An assortment of medications. Photo via Pixabay
The COVID-19 pandemic has exposed an ongoing lack of equity in our healthcare system. Patients and advocates have called for reforms that will help underserved Americans obtain access to the quality, affordable care they deserve.
One of the many places on which we must focus reform efforts is a federal program that, while intended to assist in medication access for our most underserved communities, is instead being exploited for huge profits by many hospital systems and some contract pharmacies.
The program in question, known as the 340B Drug Pricing Program, was created in 1992 to improve affordable access to prescription medications for low-income and underserved patients. Under the 340B program, pharmaceutical manufacturers are required to sell medications to eligible entities such as “safety net” hospitals and community clinics at a greatly discounted price.
Those entities (called “covered entities”) are then required to use the money saved to expand “charity care” in a number of ways, including providing patients with access to diverse services in their communities. Unfortunately, due to lack of diligent program oversight, large for-profit hospital systems have been allowed to take advantage of the program to increase their profits, while access to affordable medications for our most vulnerable patients has not improved.
It is well past time to reform 340B so that at-risk populations with low income, poor access to health services, and difficulty navigating our complex healthcare system can receive the help they need with costly medications.
Problems with 340B stem from the massive expansion in the program, which was allowed beginning in 2010. Between 2010 and 2020 participation in the program increased a stunning 4228%. While this may sound like it could have been good news for low-income patients in the form of access to more covered entities, the data tells a different story.
Between 2011 and 2019, 340B contract pharmacies located in low income, primarily Black and Hispanic neighborhoods, declined by 5.6%. During the same period, 340B pharmacies in the highest income neighborhoods increased by 5%. This scenario runs completely contrary to the intent of the program. The question then is, why is this happening?
The sad reality is that hospitals and their contract pharmacies have learned how to game the 340B program for profit. They do this by buying medications in bulk at steep 340B discounts and then billing public and private insurers the full price of the medication.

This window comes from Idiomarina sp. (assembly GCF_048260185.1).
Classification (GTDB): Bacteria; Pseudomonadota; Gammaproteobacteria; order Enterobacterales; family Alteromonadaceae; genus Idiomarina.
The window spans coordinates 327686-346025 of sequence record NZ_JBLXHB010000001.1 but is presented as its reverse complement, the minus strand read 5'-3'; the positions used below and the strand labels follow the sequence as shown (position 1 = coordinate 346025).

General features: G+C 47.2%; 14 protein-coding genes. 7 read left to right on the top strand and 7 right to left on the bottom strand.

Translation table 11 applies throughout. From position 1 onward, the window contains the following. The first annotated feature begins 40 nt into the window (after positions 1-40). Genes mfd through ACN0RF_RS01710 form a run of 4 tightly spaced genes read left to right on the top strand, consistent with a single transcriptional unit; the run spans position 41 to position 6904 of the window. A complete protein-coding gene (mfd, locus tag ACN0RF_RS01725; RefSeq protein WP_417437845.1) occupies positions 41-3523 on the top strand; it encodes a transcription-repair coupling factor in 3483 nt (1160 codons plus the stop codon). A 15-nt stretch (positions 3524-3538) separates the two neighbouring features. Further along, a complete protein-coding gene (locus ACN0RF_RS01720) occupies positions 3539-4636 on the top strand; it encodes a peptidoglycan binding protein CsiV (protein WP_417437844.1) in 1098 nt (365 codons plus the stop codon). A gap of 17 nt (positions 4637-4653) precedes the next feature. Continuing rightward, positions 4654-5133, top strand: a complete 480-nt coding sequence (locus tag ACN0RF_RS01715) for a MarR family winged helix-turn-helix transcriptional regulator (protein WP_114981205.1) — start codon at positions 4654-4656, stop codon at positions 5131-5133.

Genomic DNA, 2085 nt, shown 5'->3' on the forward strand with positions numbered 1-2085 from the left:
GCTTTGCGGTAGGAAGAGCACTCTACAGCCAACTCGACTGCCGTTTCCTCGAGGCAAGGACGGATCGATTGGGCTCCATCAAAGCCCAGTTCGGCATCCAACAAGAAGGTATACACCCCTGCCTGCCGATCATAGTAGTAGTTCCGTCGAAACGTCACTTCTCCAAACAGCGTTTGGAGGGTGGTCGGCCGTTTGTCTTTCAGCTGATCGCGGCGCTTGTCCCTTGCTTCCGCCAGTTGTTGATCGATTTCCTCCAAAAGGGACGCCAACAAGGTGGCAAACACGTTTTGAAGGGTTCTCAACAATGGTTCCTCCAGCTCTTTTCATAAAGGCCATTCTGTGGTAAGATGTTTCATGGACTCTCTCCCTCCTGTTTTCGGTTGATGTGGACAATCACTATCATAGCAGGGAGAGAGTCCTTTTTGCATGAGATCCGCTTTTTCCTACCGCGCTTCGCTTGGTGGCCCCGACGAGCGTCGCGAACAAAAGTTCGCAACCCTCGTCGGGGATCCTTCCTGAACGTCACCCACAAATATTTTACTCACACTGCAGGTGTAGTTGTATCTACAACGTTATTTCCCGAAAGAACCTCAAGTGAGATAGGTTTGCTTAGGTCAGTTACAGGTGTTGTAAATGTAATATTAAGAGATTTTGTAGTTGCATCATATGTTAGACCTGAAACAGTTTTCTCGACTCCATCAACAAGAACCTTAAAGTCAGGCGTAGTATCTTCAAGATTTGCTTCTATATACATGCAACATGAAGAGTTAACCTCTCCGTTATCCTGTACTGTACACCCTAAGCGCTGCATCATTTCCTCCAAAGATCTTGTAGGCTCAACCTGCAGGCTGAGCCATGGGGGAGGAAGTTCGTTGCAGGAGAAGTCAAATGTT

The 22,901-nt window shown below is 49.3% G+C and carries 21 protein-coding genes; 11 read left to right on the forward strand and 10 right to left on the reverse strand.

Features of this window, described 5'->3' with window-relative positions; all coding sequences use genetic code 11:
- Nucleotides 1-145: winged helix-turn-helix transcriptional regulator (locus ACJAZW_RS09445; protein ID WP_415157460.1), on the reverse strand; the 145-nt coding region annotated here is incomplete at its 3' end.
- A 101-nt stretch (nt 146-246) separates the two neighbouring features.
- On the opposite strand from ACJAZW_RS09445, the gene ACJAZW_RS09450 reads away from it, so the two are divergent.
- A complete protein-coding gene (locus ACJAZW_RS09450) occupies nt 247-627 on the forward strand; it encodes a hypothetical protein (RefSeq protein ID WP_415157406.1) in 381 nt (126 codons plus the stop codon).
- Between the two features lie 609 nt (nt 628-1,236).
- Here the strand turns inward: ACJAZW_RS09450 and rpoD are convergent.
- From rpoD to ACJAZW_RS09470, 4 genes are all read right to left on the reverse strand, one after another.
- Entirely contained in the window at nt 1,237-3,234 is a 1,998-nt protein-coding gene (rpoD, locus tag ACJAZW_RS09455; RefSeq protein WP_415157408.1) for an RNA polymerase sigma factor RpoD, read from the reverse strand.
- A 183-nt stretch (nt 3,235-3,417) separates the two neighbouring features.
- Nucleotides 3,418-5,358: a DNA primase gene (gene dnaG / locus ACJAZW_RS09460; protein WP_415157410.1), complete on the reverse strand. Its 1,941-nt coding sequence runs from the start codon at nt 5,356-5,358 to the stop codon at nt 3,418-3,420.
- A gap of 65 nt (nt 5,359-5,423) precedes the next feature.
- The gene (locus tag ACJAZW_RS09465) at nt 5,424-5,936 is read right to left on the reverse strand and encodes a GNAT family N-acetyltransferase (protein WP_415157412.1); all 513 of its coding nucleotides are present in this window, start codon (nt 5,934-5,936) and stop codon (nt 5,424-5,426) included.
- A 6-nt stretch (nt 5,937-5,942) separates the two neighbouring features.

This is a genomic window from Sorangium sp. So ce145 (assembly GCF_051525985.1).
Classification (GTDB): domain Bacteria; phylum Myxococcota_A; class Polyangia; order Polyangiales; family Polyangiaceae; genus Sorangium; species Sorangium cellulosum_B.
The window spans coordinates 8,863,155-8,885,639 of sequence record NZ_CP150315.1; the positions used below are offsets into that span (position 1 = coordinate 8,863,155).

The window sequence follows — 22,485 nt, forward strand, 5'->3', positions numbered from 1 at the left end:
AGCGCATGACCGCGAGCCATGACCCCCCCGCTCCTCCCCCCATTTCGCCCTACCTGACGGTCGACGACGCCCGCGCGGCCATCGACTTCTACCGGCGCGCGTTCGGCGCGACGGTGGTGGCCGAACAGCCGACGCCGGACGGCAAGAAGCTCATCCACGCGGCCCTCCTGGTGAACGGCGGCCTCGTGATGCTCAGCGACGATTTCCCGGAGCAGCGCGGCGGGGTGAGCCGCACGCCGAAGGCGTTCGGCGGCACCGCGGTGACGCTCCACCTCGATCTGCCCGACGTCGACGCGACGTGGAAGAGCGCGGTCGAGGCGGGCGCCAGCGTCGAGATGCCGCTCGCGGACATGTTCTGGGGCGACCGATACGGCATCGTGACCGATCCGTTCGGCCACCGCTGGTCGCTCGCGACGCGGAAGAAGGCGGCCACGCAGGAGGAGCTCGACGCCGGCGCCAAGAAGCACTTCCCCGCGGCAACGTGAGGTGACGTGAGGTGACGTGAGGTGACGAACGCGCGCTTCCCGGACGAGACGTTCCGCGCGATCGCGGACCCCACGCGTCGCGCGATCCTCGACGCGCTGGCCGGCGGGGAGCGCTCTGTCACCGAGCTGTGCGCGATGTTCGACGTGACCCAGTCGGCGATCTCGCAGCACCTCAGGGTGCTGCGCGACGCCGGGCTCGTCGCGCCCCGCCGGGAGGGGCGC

Knowing this, pharmacy benefits managers then turn around and charge these pharmacies additional fees to process prescriptions, which thus has those benefits managers making additional unearned money. Moreover, while many of the original contract pharmacies were independently owned and serving their respective communities, most contract pharmacies are now large chains operating in suburban and various other neighborhoods.
What the 340B program really needs to ensure it works as intended is true oversight. In 2019 the U.S. Government Accountability Office found that the agency tasked with overseeing 340B, the Health Resources and Services Administration, did not, in many cases, assess whether participating hospitals were even using the program discounts to improve care for vulnerable patient populations as required.
The steep decline in 340B pharmacy access within low-income communities of color and the massive increase in profits of covered entities participating in the program demonstrate the significant need for HRSA to step up its oversight. They must crack down on those exploiting the program, otherwise our our most vulnerable and underserved patients will continue to struggle.
The 340B Drug Pricing Program was created to serve a specific and critical need, not be another income source for large hospital chains, national pharmacy chains, and other for-profit entities. By reforming the program with thoughtful policies that ensure it is helping socioeconomically disadvantaged patients, we can address affordability and access concerns in meaningful ways.
Shane Desselle is associate dean for research and professional affairs at the Touro University California College of Pharmacy in Vallejo.